Scantily clad women posing on a bed with come hither eyes. Ultra push up bras that promise to add a full cup size. Airbrushed voluptuous bodies that promote one narrow definition of beauty. Sound familiar?
The intimate apparel industry has long relied on overtly sexual imagery but this is not what women today are looking for when buying bras and underwear.
What traditional intimate apparel brands do is sell the idea of sexy. That being sexy is the end all be all to achieve confidence. That by wearing their bras and underwear, you will be a better, sexier, more confident version of you. Sure, feeling sexy can lead to feeling more confident but what these brands fail to recognise is that those feelings come from within. It does not come from lace, push up bras or airbrushed models. These brands have simply lost touch with what women today want out of their bra buying experience - namely comfort, functionality, and representation.
The bra industry was already witnessing the shift towards the “comfort economy” prior to the COVID-19 pandemic and has only seen this trend accelerate further. Sales of sports bras, wireless bras and bralettes continue to grow while that of underwire and push up bras are decreasing. It should come to no surprise that millennials are the driving force behind this shift towards comfort over cleavage, and in tandem with Gen Zers, are rejecting the outdated definition of sexy. Today, values like diversity and authenticity are prioritized, and brands are even criticised for not embracing these values.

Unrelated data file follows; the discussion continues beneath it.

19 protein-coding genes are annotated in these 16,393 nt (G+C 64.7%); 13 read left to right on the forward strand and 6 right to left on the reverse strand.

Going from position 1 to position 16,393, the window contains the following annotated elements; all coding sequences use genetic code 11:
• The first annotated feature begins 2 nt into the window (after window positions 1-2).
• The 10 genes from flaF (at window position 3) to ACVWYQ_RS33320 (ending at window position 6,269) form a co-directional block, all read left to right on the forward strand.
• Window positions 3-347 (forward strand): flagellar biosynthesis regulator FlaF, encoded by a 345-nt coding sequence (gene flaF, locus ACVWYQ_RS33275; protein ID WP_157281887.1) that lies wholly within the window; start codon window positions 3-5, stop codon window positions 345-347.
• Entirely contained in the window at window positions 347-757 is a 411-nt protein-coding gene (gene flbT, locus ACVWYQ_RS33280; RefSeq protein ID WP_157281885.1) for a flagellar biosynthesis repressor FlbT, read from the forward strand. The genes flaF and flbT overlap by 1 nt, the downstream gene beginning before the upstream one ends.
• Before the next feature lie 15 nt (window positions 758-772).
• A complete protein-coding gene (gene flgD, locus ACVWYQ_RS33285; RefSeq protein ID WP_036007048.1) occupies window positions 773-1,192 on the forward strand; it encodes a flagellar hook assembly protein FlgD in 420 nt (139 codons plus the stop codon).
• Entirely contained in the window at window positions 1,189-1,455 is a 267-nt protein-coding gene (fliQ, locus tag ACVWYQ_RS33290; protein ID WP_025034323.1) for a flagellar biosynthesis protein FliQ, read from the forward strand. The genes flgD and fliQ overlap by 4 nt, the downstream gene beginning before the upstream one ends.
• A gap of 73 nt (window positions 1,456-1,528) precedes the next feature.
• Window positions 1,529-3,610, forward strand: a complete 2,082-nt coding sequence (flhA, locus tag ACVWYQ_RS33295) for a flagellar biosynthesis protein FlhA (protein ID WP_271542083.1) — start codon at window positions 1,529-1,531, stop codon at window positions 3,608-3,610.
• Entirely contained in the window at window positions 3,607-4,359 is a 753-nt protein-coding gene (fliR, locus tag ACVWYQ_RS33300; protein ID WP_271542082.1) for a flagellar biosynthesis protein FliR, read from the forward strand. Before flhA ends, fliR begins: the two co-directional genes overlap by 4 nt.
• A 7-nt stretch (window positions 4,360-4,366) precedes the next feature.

Sexy doesn’t mean what it once used to and it’s time that bra brands listen more closely to the very women they are targeting. A few images here and there and one or two campaigns featuring “real women” doesn’t cut it - it merely reflects a bandaid attempt that lacks commitment to adapting to the needs of women today. To oversexualize women is to reduce women to solely objects of desire and women today demand more from the brands they buy from - bra brands should certainly be no exception.